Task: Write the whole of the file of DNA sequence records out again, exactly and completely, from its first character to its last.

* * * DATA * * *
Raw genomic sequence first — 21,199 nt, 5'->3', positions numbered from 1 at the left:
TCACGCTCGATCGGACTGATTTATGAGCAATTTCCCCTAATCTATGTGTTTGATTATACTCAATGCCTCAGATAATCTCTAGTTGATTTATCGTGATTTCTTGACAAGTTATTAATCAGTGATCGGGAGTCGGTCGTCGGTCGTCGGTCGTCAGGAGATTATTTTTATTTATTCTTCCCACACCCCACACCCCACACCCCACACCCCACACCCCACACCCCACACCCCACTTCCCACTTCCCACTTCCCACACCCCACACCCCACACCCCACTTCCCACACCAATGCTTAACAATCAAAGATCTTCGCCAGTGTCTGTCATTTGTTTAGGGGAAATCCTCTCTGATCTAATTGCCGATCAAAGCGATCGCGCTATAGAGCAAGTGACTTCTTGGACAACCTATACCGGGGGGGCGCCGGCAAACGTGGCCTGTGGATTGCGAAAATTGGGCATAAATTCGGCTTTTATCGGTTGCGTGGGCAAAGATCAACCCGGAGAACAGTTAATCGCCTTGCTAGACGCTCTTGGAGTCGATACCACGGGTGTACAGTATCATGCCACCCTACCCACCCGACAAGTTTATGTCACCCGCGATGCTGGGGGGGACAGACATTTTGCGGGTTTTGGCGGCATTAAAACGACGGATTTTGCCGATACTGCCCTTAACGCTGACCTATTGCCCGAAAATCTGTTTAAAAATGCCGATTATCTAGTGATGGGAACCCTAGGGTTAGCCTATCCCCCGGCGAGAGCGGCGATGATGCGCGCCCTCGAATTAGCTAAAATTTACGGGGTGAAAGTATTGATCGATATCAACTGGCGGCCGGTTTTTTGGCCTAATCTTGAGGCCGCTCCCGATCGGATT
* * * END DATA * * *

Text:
Raw genomic sequence first — 21,199 nt, 5'->3', positions numbered from 1 at the left:
TCACGCTCGATCGGACTGATTTATGAGCAATTTCCCCTAATCTATGTGTTTGATTATACTCAATGCCTCAGATAATCTCTAGTTGATTTATCGTGATTTCTTGACAAGTTATTAATCAGTGATCGGGAGTCGGTCGTCGGTCGTCGGTCGTCAGGAGATTATTTTTATTTATTCTTCCCACACCCCACACCCCACACCCCACACCCCACACCCCACACCCCACACCCCACTTCCCACTTCCCACTTCCCACACCCCACACCCCACACCCCACTTCCCACACCAATGCTTAACAATCAAAGATCTTCGCCAGTGTCTGTCATTTGTTTAGGGGAAATCCTCTCTGATCTAATTGCCGATCAAAGCGATCGCGCTATAGAGCAAGTGACTTCTTGGACAACCTATACCGGGGGGGCGCCGGCAAACGTGGCCTGTGGATTGCGAAAATTGGGCATAAATTCGGCTTTTATCGGTTGCGTGGGCAAAGATCAACCCGGAGAACAGTTAATCGCCTTGCTAGACGCTCTTGGAGTCGATACCACGGGTGTACAGTATCATGCCACCCTACCCACCCGACAAGTTTATGTCACCCGCGATGCTGGGGGGGACAGACATTTTGCGGGTTTTGGCGGCATTAAAACGACGGATTTTGCCGATACTGCCCTTAACGCTGACCTATTGCCCGAAAATCTGTTTAAAAATGCCGATTATCTAGTGATGGGAACCCTAGGGTTAGCCTATCCCCCGGCGAGAGCGGCGATGATGCGCGCCCTCGAATTAGCTAAAATTTACGGGGTGAAAGTATTGATCGATATCAACTGGCGGCCGGTTTTTTGGCCTAATCTTGAGGCCGCTCCCGATCGGATT